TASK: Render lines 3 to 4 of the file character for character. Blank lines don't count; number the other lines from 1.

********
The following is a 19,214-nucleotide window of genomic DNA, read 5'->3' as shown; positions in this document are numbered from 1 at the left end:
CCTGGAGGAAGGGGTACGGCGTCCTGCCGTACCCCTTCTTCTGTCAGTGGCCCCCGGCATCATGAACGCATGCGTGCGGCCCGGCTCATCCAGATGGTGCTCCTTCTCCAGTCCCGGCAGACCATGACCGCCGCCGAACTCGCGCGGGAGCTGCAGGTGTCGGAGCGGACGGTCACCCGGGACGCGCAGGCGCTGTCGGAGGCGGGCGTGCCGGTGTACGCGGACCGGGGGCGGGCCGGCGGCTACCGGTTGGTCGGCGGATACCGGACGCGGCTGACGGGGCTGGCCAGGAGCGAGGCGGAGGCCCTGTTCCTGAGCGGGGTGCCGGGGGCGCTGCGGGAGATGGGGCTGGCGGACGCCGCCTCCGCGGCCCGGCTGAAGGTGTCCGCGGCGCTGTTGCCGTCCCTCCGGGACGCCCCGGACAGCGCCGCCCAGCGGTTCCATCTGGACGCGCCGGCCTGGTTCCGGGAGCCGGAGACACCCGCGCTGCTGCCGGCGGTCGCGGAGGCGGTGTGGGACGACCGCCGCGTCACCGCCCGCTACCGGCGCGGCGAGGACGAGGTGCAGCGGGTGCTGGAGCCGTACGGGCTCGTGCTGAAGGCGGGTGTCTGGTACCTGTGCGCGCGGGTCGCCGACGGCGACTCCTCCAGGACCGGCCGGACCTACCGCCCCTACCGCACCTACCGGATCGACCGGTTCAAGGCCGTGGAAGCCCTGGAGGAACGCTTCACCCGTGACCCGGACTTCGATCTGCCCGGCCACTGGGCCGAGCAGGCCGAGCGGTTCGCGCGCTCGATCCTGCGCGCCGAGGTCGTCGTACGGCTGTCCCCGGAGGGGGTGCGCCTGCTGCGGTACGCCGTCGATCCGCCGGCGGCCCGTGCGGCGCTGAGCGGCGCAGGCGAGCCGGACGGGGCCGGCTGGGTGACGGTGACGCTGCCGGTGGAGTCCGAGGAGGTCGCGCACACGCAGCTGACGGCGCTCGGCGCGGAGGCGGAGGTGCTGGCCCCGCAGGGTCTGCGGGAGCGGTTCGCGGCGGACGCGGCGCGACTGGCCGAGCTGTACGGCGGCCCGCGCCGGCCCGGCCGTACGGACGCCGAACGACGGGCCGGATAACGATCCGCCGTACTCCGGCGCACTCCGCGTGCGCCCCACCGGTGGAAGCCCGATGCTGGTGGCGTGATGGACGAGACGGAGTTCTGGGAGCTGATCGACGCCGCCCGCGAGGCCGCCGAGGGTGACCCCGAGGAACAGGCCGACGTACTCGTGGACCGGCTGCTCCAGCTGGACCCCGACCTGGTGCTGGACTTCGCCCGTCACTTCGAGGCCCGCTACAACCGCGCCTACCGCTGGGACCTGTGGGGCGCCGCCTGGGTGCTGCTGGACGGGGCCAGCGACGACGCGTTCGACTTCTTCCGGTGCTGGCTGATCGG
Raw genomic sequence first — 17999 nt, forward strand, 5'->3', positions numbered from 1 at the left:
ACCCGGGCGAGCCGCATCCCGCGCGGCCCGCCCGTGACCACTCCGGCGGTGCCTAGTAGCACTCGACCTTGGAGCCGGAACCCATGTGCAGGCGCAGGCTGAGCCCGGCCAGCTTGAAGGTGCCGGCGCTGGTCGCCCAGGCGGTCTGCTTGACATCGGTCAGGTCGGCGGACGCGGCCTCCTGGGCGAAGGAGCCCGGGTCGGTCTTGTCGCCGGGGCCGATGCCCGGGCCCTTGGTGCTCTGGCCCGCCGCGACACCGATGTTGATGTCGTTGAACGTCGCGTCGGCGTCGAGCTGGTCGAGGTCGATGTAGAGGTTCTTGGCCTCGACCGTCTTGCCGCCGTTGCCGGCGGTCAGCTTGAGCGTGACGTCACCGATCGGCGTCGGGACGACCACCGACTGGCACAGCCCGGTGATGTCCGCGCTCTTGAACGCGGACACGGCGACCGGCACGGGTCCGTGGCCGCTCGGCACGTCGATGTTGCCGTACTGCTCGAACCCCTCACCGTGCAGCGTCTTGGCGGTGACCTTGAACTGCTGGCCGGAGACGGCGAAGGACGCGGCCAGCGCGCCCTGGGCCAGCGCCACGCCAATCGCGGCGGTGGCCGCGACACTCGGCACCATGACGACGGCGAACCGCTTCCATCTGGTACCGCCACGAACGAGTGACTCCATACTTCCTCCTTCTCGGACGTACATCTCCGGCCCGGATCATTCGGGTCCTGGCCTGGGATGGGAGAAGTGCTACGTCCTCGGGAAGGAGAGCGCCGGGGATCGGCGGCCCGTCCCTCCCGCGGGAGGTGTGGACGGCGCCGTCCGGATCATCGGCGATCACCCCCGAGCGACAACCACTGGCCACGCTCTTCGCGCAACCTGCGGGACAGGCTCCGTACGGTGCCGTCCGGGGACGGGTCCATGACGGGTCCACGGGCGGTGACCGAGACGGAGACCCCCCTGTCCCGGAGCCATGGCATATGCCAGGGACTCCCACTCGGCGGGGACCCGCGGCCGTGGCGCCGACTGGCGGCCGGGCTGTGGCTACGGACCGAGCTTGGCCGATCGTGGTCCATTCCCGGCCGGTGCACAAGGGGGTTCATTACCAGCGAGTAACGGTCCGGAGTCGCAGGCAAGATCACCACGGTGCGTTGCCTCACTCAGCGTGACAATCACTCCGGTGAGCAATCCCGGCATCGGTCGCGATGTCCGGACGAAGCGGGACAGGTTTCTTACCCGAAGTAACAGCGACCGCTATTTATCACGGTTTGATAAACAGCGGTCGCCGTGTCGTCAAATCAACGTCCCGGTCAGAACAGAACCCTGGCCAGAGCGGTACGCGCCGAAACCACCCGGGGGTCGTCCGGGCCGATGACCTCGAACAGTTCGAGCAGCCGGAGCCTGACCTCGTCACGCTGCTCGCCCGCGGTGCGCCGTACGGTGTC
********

Raw genomic sequence first — 17999 nt, forward strand, 5'->3', positions numbered from 1 at the left:
ACCCGGGCGAGCCGCATCCCGCGCGGCCCGCCCGTGACCACTCCGGCGGTGCCTAGTAGCACTCGACCTTGGAGCCGGAACCCATGTGCAGGCGCAGGCTGAGCCCGGCCAGCTTGAAGGTGCCGGCGCTGGTCGCCCAGGCGGTCTGCTTGACATCGGTCAGGTCGGCGGACGCGGCCTCCTGGGCGAAGGAGCCCGGGTCGGTCTTGTCGCCGGGGCCGATGCCCGGGCCCTTGGTGCTCTGGCCCGCCGCGACACCGATGTTGATGTCGTTGAACGTCGCGTCGGCGTCGAGCTGGTCGAGGTCGATGTAGAGGTTCTTGGCCTCGACCGTCTTGCCGCCGTTGCCGGCGGTCAGCTTGAGCGTGACGTCACCGATCGGCGTCGGGACGACCACCGACTGGCACAGCCCGGTGATGTCCGCGCTCTTGAACGCGGACACGGCGACCGGCACGGGTCCGTGGCCGCTCGGCACGTCGATGTTGCCGTACTGCTCGAACCCCTCACCGTGCAGCGTCTTGGCGGTGACCTTGAACTGCTGGCCGGAGACGGCGAAGGACGCGGCCAGCGCGCCCTGGGCCAGCGCCACGCCAATCGCGGCGGTGGCCGCGACACTCGGCACCATGACGACGGCGAACCGCTTCCATCTGGTACCGCCACGAACGAGTGACTCCATACTTCCTCCTTCTCGGACGTACATCTCCGGCCCGGATCATTCGGGTCCTGGCCTGGGATGGGAGAAGTGCTACGTCCTCGGGAAGGAGAGCGCCGGGGATCGGCGGCCCGTCCCTCCCGCGGGAGGTGTGGACGGCGCCGTCCGGATCATCGGCGATCACCCCCGAGCGACAACCACTGGCCACGCTCTTCGCGCAACCTGCGGGACAGGCTCCGTACGGTGCCGTCCGGGGACGGGTCCATGACGGGTCCACGGGCGGTGACCGAGACGGAGACCCCCCTGTCCCGGAGCCATGGCATATGCCAGGGACTCCCACTCGGCGGGGACCCGCGGCCGTGGCGCCGACTGGCGGCCGGGCTGTGGCTACGGACCGAGCTTGGCCGATCGTGGTCCATTCCCGGCCGGTGCACAAGGGGGTTCATTACCAGCGAGTAACGGTCCGGAGTCGCAGGCAAGATCACCACGGTGCGTTGCCTCACTCAGCGTGACAATCACTCCGGTGAGCAATCCCGGCATCGGTCGCGATGTCCGGACGAAGCGGGACAGGTTTCTTACCCGAAGTAACAGCGACCGCTATTTATCACGGTTTGATAAACAGCGGTCGCCGTGTCGTCAAATCAACGTCCCGGTCAGAACAGAACCCTGGCCAGAGCGGTACGCGCCGAAACCACCCGGGGGTCGTCCGGGCCGATGACCTCGAACAGTTCGAGCAGCCGGAGCCTGACCTCGTCACGCTGCTCGCCCGCGGTGCGCCGTACGGTGTC